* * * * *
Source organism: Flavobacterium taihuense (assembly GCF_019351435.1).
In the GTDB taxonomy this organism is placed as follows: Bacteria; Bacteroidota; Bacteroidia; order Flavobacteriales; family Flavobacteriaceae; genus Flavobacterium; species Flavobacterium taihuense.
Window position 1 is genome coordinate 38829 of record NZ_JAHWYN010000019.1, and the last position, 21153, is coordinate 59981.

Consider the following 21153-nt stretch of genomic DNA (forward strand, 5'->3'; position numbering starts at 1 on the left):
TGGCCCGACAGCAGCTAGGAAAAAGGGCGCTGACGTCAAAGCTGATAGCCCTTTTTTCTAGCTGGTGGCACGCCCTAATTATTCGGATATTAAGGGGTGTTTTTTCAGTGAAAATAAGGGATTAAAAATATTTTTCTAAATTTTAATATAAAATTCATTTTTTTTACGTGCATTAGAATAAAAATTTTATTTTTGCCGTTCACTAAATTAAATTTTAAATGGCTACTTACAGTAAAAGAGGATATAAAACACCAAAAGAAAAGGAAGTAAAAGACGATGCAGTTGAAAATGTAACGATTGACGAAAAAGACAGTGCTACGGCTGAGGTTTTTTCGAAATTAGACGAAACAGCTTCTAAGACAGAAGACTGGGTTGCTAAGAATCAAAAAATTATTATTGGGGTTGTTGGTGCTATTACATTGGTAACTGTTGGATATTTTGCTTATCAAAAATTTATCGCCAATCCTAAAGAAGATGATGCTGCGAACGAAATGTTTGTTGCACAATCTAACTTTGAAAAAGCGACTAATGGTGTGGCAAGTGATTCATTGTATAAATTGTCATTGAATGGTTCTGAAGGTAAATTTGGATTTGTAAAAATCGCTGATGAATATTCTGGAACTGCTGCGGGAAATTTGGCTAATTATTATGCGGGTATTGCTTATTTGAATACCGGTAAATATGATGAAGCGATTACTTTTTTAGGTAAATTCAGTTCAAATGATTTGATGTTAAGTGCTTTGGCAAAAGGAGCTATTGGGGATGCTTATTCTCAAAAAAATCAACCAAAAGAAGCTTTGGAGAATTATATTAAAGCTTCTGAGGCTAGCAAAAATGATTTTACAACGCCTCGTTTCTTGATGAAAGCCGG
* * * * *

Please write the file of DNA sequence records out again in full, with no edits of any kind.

Source organism: Flavobacterium taihuense (assembly GCF_019351435.1).
In the GTDB taxonomy this organism is placed as follows: Bacteria; Bacteroidota; Bacteroidia; order Flavobacteriales; family Flavobacteriaceae; genus Flavobacterium; species Flavobacterium taihuense.
Window position 1 is genome coordinate 38829 of record NZ_JAHWYN010000019.1, and the last position, 21153, is coordinate 59981.

Consider the following 21153-nt stretch of genomic DNA (forward strand, 5'->3'; position numbering starts at 1 on the left):
TGGCCCGACAGCAGCTAGGAAAAAGGGCGCTGACGTCAAAGCTGATAGCCCTTTTTTCTAGCTGGTGGCACGCCCTAATTATTCGGATATTAAGGGGTGTTTTTTCAGTGAAAATAAGGGATTAAAAATATTTTTCTAAATTTTAATATAAAATTCATTTTTTTTACGTGCATTAGAATAAAAATTTTATTTTTGCCGTTCACTAAATTAAATTTTAAATGGCTACTTACAGTAAAAGAGGATATAAAACACCAAAAGAAAAGGAAGTAAAAGACGATGCAGTTGAAAATGTAACGATTGACGAAAAAGACAGTGCTACGGCTGAGGTTTTTTCGAAATTAGACGAAACAGCTTCTAAGACAGAAGACTGGGTTGCTAAGAATCAAAAAATTATTATTGGGGTTGTTGGTGCTATTACATTGGTAACTGTTGGATATTTTGCTTATCAAAAATTTATCGCCAATCCTAAAGAAGATGATGCTGCGAACGAAATGTTTGTTGCACAATCTAACTTTGAAAAAGCGACTAATGGTGTGGCAAGTGATTCATTGTATAAATTGTCATTGAATGGTTCTGAAGGTAAATTTGGATTTGTAAAAATCGCTGATGAATATTCTGGAACTGCTGCGGGAAATTTGGCTAATTATTATGCGGGTATTGCTTATTTGAATACCGGTAAATATGATGAAGCGATTACTTTTTTAGGTAAATTCAGTTCAAATGATTTGATGTTAAGTGCTTTGGCAAAAGGAGCTATTGGGGATGCTTATTCTCAAAAAAATCAACCAAAAGAAGCTTTGGAGAATTATATTAAAGCTTCTGAGGCTAGCAAAAATGATTTTACAACGCCTCGTTTCTTGATGAAAGCCGG